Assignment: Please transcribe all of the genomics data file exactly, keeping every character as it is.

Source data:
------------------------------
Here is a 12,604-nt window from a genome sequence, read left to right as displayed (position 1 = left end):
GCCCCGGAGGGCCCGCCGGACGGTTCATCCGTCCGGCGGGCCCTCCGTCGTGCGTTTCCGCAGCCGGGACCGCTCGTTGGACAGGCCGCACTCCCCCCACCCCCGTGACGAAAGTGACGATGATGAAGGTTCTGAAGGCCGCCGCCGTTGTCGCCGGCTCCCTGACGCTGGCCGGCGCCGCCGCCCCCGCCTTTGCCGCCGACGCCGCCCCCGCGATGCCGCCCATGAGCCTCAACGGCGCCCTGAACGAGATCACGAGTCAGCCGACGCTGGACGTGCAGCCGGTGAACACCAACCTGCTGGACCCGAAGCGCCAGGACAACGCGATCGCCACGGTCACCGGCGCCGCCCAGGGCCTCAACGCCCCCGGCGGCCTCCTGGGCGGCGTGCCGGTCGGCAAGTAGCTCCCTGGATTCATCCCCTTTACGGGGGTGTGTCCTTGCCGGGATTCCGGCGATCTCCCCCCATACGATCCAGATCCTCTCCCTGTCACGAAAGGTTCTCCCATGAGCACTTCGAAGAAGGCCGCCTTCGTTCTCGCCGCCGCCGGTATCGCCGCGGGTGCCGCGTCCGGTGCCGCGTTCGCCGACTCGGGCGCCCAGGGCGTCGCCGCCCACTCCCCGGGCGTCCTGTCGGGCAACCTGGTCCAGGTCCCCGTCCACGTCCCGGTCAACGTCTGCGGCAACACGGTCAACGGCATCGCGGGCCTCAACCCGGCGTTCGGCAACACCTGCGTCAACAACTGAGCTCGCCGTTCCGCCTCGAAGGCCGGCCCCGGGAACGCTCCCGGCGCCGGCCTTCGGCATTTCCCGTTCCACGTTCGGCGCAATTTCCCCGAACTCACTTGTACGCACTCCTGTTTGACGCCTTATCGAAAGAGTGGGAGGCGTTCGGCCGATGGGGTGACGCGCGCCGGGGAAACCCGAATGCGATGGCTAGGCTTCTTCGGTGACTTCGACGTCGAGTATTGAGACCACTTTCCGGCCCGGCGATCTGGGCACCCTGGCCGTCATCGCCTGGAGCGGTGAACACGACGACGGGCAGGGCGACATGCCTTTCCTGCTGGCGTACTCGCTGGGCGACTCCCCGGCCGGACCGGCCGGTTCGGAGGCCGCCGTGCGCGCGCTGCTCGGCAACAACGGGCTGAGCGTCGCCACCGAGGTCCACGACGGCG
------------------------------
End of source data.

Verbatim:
Here is a 12,604-nt window from a genome sequence, read left to right as displayed (position 1 = left end):
GCCCCGGAGGGCCCGCCGGACGGTTCATCCGTCCGGCGGGCCCTCCGTCGTGCGTTTCCGCAGCCGGGACCGCTCGTTGGACAGGCCGCACTCCCCCCACCCCCGTGACGAAAGTGACGATGATGAAGGTTCTGAAGGCCGCCGCCGTTGTCGCCGGCTCCCTGACGCTGGCCGGCGCCGCCGCCCCCGCCTTTGCCGCCGACGCCGCCCCCGCGATGCCGCCCATGAGCCTCAACGGCGCCCTGAACGAGATCACGAGTCAGCCGACGCTGGACGTGCAGCCGGTGAACACCAACCTGCTGGACCCGAAGCGCCAGGACAACGCGATCGCCACGGTCACCGGCGCCGCCCAGGGCCTCAACGCCCCCGGCGGCCTCCTGGGCGGCGTGCCGGTCGGCAAGTAGCTCCCTGGATTCATCCCCTTTACGGGGGTGTGTCCTTGCCGGGATTCCGGCGATCTCCCCCCATACGATCCAGATCCTCTCCCTGTCACGAAAGGTTCTCCCATGAGCACTTCGAAGAAGGCCGCCTTCGTTCTCGCCGCCGCCGGTATCGCCGCGGGTGCCGCGTCCGGTGCCGCGTTCGCCGACTCGGGCGCCCAGGGCGTCGCCGCCCACTCCCCGGGCGTCCTGTCGGGCAACCTGGTCCAGGTCCCCGTCCACGTCCCGGTCAACGTCTGCGGCAACACGGTCAACGGCATCGCGGGCCTCAACCCGGCGTTCGGCAACACCTGCGTCAACAACTGAGCTCGCCGTTCCGCCTCGAAGGCCGGCCCCGGGAACGCTCCCGGCGCCGGCCTTCGGCATTTCCCGTTCCACGTTCGGCGCAATTTCCCCGAACTCACTTGTACGCACTCCTGTTTGACGCCTTATCGAAAGAGTGGGAGGCGTTCGGCCGATGGGGTGACGCGCGCCGGGGAAACCCGAATGCGATGGCTAGGCTTCTTCGGTGACTTCGACGTCGAGTATTGAGACCACTTTCCGGCCCGGCGATCTGGGCACCCTGGCCGTCATCGCCTGGAGCGGTGAACACGACGACGGGCAGGGCGACATGCCTTTCCTGCTGGCGTACTCGCTGGGCGACTCCCCGGCCGGACCGGCCGGTTCGGAGGCCGCCGTGCGCGCGCTGCTCGGCAACAACGGGCTGAGCGTCGCCACCGAGGTCCACGACGGCG